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Forum topic by juniorjock posted 02-29-2008 02:19 AM 3185 views 0 times favorited 17 replies Add to Favorites Watch
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juniorjock

1930 posts in 3760 days


02-29-2008 02:19 AM

Topic tags/keywords: question

A friend of mine gave me a few boards of Royal Paulowina…. I’ve never seen wood like this. Does anyone out there have any suggestions as to what this wood would be best suited for as far as woodworking goes?


17 replies so far

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GaryK

10262 posts in 3983 days


#1 posted 02-29-2008 02:24 AM

I would be curious about that myself.

-- Gary - Never pass up the opportunity to make a mistake look like you planned it that way - Tyler, TX

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juniorjock

1930 posts in 3760 days


#2 posted 02-29-2008 02:31 AM

Sorry about the typo in the first post…. have you ever seen this wood Gary?

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GaryK

10262 posts in 3983 days


#3 posted 02-29-2008 02:48 AM

No, never even heard of it. That’s why I am so curious about it.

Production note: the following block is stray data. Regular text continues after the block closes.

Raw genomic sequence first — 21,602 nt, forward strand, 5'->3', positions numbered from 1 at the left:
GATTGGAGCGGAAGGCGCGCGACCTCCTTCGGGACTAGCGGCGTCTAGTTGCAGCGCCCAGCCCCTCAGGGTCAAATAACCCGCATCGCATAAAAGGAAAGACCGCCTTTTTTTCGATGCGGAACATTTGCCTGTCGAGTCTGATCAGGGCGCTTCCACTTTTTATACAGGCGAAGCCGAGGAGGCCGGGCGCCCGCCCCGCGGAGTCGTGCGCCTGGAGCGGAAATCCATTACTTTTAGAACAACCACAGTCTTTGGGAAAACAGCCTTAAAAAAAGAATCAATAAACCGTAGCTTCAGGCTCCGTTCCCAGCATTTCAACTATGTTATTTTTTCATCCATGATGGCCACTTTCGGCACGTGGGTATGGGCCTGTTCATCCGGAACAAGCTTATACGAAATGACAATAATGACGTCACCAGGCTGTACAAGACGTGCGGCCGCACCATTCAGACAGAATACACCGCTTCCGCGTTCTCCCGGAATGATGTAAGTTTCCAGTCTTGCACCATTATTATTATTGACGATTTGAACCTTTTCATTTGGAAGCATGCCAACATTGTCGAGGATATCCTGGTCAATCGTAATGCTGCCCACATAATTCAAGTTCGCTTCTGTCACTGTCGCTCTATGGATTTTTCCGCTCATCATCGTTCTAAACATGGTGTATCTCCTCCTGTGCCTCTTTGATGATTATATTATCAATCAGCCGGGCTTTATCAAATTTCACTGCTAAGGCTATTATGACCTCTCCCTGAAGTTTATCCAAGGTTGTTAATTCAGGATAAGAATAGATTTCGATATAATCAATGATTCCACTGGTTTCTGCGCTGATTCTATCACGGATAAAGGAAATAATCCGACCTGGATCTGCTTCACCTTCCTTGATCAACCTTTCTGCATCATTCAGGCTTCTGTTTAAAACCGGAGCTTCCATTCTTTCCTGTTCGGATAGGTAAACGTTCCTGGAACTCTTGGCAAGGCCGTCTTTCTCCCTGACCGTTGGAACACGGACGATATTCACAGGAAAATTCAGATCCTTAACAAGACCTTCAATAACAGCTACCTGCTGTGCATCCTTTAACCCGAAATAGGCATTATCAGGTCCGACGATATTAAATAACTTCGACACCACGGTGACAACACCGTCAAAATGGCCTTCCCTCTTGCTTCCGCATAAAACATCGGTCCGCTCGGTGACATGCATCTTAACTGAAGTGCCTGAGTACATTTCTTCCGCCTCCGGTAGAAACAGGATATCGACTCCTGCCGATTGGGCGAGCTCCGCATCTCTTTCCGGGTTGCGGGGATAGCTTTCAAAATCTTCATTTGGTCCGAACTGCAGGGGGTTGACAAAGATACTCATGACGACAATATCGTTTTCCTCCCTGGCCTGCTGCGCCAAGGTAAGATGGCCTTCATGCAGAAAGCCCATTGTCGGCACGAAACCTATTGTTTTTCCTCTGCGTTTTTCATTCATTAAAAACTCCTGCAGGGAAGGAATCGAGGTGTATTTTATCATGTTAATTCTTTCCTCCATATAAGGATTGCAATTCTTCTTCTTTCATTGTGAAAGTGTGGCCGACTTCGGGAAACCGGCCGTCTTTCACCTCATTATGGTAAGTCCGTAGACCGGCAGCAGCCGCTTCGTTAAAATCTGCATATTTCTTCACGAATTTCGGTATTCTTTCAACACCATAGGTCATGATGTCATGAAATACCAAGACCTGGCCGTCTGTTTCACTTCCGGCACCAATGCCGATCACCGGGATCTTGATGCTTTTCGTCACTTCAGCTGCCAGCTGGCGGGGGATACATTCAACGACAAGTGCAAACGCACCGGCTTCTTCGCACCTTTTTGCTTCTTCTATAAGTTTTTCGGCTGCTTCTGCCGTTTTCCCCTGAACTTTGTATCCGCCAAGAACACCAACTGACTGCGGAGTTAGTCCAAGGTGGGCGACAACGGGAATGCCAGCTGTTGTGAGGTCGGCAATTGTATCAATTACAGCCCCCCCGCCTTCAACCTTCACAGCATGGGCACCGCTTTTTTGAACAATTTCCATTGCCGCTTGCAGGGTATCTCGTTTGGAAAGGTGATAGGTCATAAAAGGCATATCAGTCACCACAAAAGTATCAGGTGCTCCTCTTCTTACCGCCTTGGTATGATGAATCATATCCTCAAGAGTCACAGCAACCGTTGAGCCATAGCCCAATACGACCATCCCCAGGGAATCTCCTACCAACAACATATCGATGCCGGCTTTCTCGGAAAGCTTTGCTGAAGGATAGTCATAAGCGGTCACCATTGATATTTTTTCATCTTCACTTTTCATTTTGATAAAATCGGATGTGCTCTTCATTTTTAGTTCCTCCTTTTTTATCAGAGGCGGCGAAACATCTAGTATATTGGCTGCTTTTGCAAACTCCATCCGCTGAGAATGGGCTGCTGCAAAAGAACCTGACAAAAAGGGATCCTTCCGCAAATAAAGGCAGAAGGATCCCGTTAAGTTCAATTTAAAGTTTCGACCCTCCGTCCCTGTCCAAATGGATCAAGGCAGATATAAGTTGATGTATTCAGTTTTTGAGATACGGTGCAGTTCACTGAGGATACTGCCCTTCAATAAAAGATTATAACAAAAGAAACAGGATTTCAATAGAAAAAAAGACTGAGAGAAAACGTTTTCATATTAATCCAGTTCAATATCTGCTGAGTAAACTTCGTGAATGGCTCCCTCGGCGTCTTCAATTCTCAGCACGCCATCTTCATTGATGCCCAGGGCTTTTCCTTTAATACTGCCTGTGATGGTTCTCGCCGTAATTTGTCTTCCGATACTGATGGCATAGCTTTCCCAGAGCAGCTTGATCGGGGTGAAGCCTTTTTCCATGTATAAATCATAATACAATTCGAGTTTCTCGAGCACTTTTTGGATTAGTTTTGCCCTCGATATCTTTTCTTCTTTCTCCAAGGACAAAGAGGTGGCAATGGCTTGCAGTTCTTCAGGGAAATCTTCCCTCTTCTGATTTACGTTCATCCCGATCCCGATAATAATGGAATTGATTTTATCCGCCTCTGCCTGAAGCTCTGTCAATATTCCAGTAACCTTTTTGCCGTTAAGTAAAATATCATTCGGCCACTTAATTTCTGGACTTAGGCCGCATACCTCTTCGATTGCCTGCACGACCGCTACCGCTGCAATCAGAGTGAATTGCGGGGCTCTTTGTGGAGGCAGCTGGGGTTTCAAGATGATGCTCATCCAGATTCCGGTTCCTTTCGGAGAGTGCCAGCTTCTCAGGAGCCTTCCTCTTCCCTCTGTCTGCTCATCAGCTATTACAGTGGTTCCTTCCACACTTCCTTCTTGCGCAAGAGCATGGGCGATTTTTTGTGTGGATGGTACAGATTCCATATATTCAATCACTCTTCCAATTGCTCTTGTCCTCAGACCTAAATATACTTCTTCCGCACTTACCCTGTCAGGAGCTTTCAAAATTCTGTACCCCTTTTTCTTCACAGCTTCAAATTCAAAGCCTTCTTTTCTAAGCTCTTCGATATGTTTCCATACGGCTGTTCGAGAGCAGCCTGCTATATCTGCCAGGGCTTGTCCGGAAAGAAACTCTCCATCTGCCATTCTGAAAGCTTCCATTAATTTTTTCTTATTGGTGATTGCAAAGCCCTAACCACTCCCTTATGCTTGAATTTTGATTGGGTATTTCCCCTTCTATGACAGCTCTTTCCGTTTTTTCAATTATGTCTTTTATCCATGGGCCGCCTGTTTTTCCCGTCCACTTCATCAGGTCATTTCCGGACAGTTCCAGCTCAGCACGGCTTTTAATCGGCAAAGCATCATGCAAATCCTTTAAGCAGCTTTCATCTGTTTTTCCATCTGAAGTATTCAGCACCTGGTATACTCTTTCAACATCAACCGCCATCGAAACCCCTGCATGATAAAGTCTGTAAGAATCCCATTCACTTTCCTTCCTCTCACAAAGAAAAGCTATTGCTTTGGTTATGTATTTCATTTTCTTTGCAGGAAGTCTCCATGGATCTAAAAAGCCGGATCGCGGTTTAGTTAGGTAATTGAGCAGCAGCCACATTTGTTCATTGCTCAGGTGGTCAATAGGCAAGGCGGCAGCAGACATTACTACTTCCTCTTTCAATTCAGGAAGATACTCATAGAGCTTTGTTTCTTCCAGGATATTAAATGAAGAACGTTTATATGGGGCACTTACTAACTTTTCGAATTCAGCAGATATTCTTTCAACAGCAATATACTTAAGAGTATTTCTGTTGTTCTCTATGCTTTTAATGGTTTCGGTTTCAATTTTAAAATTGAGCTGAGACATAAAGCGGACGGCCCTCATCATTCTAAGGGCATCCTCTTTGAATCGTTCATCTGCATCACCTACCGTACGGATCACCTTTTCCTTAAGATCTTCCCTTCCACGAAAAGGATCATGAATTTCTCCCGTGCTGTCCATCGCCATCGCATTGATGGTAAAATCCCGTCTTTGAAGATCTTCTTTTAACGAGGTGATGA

-- Gary - Never pass up the opportunity to make a mistake look like you planned it that way - Tyler, TX

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juniorjock

1930 posts in 3760 days


#4 posted 02-29-2008 02:54 AM

I ran a web search and found that its from China. Found lots of info about the trees but not much about the lumber from the trees. I’ve got a bad back and my buddy knows this. I was at his place last weekend picking up some lumber and he handed me a board and said “don’t know if you can carry this with your back”.... the board was about a 1”x8”x8’...... i said i’d try…..it felt like a tooth pick. light as a feather.

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swied

74 posts in 3756 days


#5 posted 02-29-2008 07:10 AM

Make a surfboard!!!

http://www.paulowniasupply.com/paulownia_surfboard.htm

Paulownia is very light wood which is what you need for making a surfboard. It has a nicer looking grain than balsa.

-- Scott, San Diego

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juniorjock

1930 posts in 3760 days


#6 posted 02-29-2008 01:53 PM

Well, I really don’t have enough Paulownia to make a surf board (plus, I live a little over 400 miles from the Atlantic). But this is some interesting wood. I’m sure LJ’s who live on the east coast or in the south have seen this tree and didn’t realize what it was. It gets huge leaves on it and very big seed pods that distribute millions of seeds. It’s supposed to be very invasive.